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Conceived and designed the experiments: MEMF DL RS SIJ. Performed the experiments: MEMF CC RS. Analyzed the data: MEMF SIJ. Contributed reagents/materials/analysis tools: DL CTA. Wrote the paper: MEMF DL CTA SIJ.
Avipoxvirus sp. is a significant threat to endemic bird populations on several groups of islands worldwide, including Hawaìi, the Galapagos Islands, and the Canary Islands. Accurate identification and genotyping of Avipoxvirus is critical to the study of this disease and how it interacts with other pathogens, but currently available methods rely on invasive sampling of pox-like lesions and may be especially harmful in smaller birds.
Here, we present a nested TaqMan Real-Time PCR for the detection of the Avipoxvirus 4b core protein gene in archived blood samples from Hawaiian birds. The method was successful in amplifying Avipoxvirus DNA from packed blood cells of one of seven Hawaiian honeycreepers with confirmed Avipoxvirus infections and 13 of 28 Hawaìi `amakihi (Hemignathus virens) with suspected Avipoxvirus infections based on the presence of pox-like lesions. Mixed genotype infections have not previously been documented in Hawaìi but were observed in two individuals in this study.
We anticipate that this method will be applicable to other closely related strains of Avipoxvirus and will become an important and useful tool in global studies of the epidemiology of Avipoxvirus.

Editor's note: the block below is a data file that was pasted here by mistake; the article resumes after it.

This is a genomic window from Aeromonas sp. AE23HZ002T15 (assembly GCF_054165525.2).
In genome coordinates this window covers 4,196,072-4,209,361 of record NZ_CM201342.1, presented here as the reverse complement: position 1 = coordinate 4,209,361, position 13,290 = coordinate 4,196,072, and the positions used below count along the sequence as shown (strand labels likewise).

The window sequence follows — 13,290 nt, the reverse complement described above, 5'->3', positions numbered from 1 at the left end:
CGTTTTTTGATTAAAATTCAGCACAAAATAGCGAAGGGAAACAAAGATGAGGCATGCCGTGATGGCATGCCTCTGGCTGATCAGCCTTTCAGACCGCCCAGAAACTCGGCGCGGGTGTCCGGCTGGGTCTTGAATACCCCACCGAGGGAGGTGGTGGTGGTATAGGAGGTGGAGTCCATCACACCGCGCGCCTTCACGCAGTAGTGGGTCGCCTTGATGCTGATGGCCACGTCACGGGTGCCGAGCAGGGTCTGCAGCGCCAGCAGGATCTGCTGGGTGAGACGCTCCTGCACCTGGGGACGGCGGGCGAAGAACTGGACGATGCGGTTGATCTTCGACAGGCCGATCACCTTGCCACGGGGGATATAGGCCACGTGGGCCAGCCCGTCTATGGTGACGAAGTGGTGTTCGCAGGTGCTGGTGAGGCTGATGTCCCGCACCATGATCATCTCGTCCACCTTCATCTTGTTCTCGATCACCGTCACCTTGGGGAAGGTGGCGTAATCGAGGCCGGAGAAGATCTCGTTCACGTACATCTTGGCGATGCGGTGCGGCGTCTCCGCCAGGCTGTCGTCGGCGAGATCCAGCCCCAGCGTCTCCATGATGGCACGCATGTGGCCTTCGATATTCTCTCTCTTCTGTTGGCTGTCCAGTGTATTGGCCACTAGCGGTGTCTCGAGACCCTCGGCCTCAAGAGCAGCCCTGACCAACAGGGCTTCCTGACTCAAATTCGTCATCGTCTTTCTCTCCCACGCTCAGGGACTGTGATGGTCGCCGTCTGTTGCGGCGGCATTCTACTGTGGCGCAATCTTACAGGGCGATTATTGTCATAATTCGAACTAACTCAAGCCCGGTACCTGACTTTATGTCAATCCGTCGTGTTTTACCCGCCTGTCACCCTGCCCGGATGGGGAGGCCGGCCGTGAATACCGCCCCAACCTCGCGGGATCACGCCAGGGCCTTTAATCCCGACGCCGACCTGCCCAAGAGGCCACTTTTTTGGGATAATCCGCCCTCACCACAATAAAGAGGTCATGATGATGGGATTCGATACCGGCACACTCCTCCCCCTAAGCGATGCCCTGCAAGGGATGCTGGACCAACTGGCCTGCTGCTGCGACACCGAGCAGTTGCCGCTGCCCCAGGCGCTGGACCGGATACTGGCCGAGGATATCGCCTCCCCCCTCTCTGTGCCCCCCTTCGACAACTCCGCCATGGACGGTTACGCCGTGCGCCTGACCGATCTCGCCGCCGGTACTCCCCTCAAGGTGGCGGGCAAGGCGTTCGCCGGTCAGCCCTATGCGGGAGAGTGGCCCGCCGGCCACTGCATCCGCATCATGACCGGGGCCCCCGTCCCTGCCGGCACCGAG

Avian pox virus (Avipoxvirus sp.) has caused extensive morbidity and mortality in the native Hawaiian avifauna ,  and currently threatens endemic birds in the Galapagos and Canary Islands –. The virus is mechanically transmitted on the mouthparts of blood or tissue feeding arthropods or by entry through cuts or breaks in the skin. Two types of disease have been described – localized cutaneous lesions at the site of viral entry and a disseminated diphtheritic form of infection where the virus spreads on mucous membranes of the mouth, esophagus, and upper digestive tract. Lesions can lead to blindness when they occur around the eyes, can obstruct feeding or breathing when they occur around the mouth or in the esophagus, can interfere with perching when they occur on the feet or legs, and frequently lead to development of secondary bacterial infections . Early Hawaiian bird extinctions of the mid to late 1800's have been attributed to avian pox , and the virus may be contributing significantly to the continued decline of some populations. Two variants of the virus have been reported in native and non-native birds in the Hawaiian Islands. They differ in virulence, and have been shown to cause mortality among naïve Hawaìi `amakihi (Hemignathus virens), hereafter `amakihi, under experimental conditions . One of these variants has been shown to have a very close phylogenetic relationship with canarypox, as have Avipoxvirus variants present in the Galapagos Islands . In the Hawaiian Islands, co-infections of avian malaria (Plasmodium relictum) and Avipoxvirus in natural populations of forest birds is common and more frequent than expected by chance alone , . Given the potential immunocompromising capabilities of pox viruses , , co-infection with Plasmodium may result in increased severity of acute malarial infections and recrudescence of chronic infections, with potential influences on both virulence and transmission of both pathogens.